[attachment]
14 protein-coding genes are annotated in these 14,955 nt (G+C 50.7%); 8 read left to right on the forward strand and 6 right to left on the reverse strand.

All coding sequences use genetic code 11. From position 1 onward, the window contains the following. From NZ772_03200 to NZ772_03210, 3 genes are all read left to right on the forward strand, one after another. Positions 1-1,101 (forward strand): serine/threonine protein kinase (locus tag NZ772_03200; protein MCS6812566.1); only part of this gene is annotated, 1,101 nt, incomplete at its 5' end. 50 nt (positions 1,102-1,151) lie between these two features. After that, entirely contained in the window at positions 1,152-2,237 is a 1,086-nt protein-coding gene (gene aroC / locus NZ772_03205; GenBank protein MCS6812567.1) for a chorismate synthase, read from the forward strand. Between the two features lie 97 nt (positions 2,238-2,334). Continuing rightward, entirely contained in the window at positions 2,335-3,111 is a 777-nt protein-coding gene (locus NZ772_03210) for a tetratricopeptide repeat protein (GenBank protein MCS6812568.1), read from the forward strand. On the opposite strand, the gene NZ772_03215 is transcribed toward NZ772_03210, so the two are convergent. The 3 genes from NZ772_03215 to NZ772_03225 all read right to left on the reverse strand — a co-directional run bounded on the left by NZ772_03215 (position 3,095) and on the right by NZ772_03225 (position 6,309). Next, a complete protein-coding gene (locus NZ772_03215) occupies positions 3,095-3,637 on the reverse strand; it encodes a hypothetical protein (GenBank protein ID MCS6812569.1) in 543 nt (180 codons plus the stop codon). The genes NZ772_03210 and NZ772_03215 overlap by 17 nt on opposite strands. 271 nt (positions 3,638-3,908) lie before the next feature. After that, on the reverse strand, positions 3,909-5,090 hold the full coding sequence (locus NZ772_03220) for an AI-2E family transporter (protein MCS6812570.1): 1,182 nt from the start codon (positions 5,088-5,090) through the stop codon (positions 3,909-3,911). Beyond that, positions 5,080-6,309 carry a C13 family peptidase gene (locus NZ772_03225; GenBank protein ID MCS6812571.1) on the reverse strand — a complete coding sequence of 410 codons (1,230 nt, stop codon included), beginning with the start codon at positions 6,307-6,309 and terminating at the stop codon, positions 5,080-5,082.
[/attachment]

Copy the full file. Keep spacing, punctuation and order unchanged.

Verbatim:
14 protein-coding genes are annotated in these 14,955 nt (G+C 50.7%); 8 read left to right on the forward strand and 6 right to left on the reverse strand.

All coding sequences use genetic code 11. From position 1 onward, the window contains the following. From NZ772_03200 to NZ772_03210, 3 genes are all read left to right on the forward strand, one after another. Positions 1-1,101 (forward strand): serine/threonine protein kinase (locus tag NZ772_03200; protein MCS6812566.1); only part of this gene is annotated, 1,101 nt, incomplete at its 5' end. 50 nt (positions 1,102-1,151) lie between these two features. After that, entirely contained in the window at positions 1,152-2,237 is a 1,086-nt protein-coding gene (gene aroC / locus NZ772_03205; GenBank protein MCS6812567.1) for a chorismate synthase, read from the forward strand. Between the two features lie 97 nt (positions 2,238-2,334). Continuing rightward, entirely contained in the window at positions 2,335-3,111 is a 777-nt protein-coding gene (locus NZ772_03210) for a tetratricopeptide repeat protein (GenBank protein MCS6812568.1), read from the forward strand. On the opposite strand, the gene NZ772_03215 is transcribed toward NZ772_03210, so the two are convergent. The 3 genes from NZ772_03215 to NZ772_03225 all read right to left on the reverse strand — a co-directional run bounded on the left by NZ772_03215 (position 3,095) and on the right by NZ772_03225 (position 6,309). Next, a complete protein-coding gene (locus NZ772_03215) occupies positions 3,095-3,637 on the reverse strand; it encodes a hypothetical protein (GenBank protein ID MCS6812569.1) in 543 nt (180 codons plus the stop codon). The genes NZ772_03210 and NZ772_03215 overlap by 17 nt on opposite strands. 271 nt (positions 3,638-3,908) lie before the next feature. After that, on the reverse strand, positions 3,909-5,090 hold the full coding sequence (locus NZ772_03220) for an AI-2E family transporter (protein MCS6812570.1): 1,182 nt from the start codon (positions 5,088-5,090) through the stop codon (positions 3,909-3,911). Beyond that, positions 5,080-6,309 carry a C13 family peptidase gene (locus NZ772_03225; GenBank protein ID MCS6812571.1) on the reverse strand — a complete coding sequence of 410 codons (1,230 nt, stop codon included), beginning with the start codon at positions 6,307-6,309 and terminating at the stop codon, positions 5,080-5,082.